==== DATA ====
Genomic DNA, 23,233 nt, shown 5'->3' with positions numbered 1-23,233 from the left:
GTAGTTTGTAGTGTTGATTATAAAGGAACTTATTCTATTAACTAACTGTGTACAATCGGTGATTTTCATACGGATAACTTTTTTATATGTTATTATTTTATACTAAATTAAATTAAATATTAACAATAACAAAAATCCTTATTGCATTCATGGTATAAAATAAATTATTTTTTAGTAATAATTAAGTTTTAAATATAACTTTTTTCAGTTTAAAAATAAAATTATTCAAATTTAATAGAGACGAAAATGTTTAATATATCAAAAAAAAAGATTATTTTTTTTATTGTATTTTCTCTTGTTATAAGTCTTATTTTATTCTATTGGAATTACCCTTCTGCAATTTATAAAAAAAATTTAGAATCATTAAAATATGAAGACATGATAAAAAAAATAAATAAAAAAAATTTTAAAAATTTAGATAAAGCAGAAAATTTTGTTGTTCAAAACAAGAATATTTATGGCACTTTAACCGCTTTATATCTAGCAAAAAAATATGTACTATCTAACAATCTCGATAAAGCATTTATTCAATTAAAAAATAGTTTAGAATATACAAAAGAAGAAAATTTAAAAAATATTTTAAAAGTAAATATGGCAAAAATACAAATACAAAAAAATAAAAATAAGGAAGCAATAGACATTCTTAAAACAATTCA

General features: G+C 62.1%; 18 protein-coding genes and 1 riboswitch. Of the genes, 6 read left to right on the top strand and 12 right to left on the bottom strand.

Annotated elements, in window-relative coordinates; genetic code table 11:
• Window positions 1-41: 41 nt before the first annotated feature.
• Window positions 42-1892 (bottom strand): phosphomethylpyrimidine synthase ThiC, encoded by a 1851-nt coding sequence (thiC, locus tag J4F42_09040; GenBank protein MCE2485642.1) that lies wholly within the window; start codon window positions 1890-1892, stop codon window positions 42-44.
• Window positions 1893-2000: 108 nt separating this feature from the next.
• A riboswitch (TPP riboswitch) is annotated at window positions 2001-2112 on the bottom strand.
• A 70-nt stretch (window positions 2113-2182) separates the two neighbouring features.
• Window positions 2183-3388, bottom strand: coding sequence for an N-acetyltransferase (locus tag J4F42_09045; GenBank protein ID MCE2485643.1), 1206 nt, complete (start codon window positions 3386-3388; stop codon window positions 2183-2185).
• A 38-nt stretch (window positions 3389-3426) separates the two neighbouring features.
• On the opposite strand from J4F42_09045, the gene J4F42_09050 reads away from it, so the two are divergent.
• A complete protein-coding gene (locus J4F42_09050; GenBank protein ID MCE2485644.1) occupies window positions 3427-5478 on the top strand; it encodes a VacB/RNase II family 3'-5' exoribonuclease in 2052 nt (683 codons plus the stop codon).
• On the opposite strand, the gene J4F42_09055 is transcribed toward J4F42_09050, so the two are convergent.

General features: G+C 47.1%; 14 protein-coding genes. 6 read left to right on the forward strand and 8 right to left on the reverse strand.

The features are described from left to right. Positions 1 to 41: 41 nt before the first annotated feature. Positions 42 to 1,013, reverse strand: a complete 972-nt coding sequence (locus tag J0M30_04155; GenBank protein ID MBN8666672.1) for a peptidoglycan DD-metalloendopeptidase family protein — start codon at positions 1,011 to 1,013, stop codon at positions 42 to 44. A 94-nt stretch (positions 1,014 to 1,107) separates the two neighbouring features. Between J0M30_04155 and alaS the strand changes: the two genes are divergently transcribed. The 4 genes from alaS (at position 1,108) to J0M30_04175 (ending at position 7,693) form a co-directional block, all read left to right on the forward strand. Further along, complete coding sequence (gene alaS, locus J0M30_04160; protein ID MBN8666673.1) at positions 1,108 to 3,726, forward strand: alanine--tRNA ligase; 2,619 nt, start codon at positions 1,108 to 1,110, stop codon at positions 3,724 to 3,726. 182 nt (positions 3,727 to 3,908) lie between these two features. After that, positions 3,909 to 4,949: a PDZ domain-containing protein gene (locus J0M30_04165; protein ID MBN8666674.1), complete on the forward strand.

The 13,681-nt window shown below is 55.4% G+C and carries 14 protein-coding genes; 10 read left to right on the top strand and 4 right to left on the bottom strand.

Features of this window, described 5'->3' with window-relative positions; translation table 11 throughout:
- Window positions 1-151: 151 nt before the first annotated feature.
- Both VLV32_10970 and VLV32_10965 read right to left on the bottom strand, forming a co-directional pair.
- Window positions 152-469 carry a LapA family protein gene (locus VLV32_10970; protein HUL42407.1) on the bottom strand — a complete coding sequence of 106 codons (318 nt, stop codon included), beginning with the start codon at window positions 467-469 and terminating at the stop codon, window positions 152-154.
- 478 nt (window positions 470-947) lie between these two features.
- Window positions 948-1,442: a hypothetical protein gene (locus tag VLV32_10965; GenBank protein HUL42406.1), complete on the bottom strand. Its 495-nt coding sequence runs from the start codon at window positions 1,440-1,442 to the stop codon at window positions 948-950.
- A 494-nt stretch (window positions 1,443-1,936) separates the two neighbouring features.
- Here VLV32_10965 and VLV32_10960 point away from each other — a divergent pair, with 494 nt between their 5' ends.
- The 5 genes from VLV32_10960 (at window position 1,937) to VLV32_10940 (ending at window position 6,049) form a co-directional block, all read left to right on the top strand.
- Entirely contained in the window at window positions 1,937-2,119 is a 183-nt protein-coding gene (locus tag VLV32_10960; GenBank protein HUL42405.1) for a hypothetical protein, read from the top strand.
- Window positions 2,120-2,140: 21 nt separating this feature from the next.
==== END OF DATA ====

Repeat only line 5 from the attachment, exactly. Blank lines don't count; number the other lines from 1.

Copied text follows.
• Window positions 1-41: 41 nt before the first annotated feature.